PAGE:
Omtatah seeks to stop CBA-NIC Sh350m party
The imminent merger between NIC Bank and the Commercial Bank of Africa (CBA) may now have to wait longer following a legal battle initiated on Friday that seeks to suspend it.
In a suit filed by activist Okiya Omtatah against the Treasury Cabinet Secretary and the Attorney General, Mr Omtatah claimed that due process was not followed in the process that led to a tax waiver of the two companies as well as the announcement on the merger.
He claimed that the process has also been done secretively and that the tax waiver, which was granted on July 26, but was only announced to the public on August 18, is irregular.
He also claims that there was no sufficient public participation and that taxpayers stand to suffer a great loss estimated at Sh350 million in lost tax revenues that would otherwise accrue to public coffers.
“This Court must intervene immediately to stop this abuse and improper use of power by the National Treasury CS,” said Mr Omtatah.
In the filed case documents, he argued that the decision to exempt the instruments executed in respect of the transactions relating to the merger should not be allowed to stand.
He alleged that the legal notice date July 26 which granted the two companies a tax waiver is yet to be published in either the regular weekly issues of the Kenya Gazette or as a special issue of the Gazette.
He also alleged that there is no existing evidence to show that the said legal notice was published as he tried in vain to look for it as well as purchase it from the Government Printer’s bookshop on Haile Selassie Avenue, Nairobi but could not find it.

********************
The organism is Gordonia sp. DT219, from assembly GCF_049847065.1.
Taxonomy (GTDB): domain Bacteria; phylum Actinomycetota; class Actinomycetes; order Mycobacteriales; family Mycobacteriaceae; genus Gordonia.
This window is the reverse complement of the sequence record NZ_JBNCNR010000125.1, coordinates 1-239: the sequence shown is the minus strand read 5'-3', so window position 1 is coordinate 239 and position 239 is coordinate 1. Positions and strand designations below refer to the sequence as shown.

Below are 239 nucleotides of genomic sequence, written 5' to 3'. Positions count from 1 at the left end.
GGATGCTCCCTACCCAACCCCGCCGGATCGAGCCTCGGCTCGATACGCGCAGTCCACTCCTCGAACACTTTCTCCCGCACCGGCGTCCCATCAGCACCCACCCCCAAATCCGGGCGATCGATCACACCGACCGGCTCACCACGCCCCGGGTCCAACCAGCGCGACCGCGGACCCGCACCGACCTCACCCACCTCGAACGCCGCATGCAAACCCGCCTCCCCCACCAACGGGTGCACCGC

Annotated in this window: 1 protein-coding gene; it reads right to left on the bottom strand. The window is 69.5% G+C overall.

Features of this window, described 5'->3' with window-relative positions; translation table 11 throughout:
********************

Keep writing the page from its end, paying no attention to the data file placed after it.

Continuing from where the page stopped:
“This matter is extremely important because the impugned tax waiver was enacted through a process that blatantly violates express provisions of the Constitution and legislation, including the rule of law, transparency, public participation, the responsibilities of leadership and the use of executive power,” said Mr Omtatah.
He added: “Orders sought are required to preserve the petition from being rendered nugatory where successful and to protect the public from violations of the Constitution and statute.”
In May, the Competition Authority of Kenya (CAK) approved the proposed merger between the two companies.
At the time, CAK indicated that it expects the resultant merged entity, with a market share of 10.67 per cent, to still face competition from tier I banks who, together, control 55.32 per cent of the 42-bank market.
Both CBA and NIC have indicated a possibility of branch closures where overlaps exist but will also retain all the employees for at least one year after the merger is effected.
The activist wants the decision to exempt the instruments executed in respect of the transactions relating to the merger of the two banks from tax declared unlawful.
He also wants the disputed July 26 legal notice on tax waiver be quashed.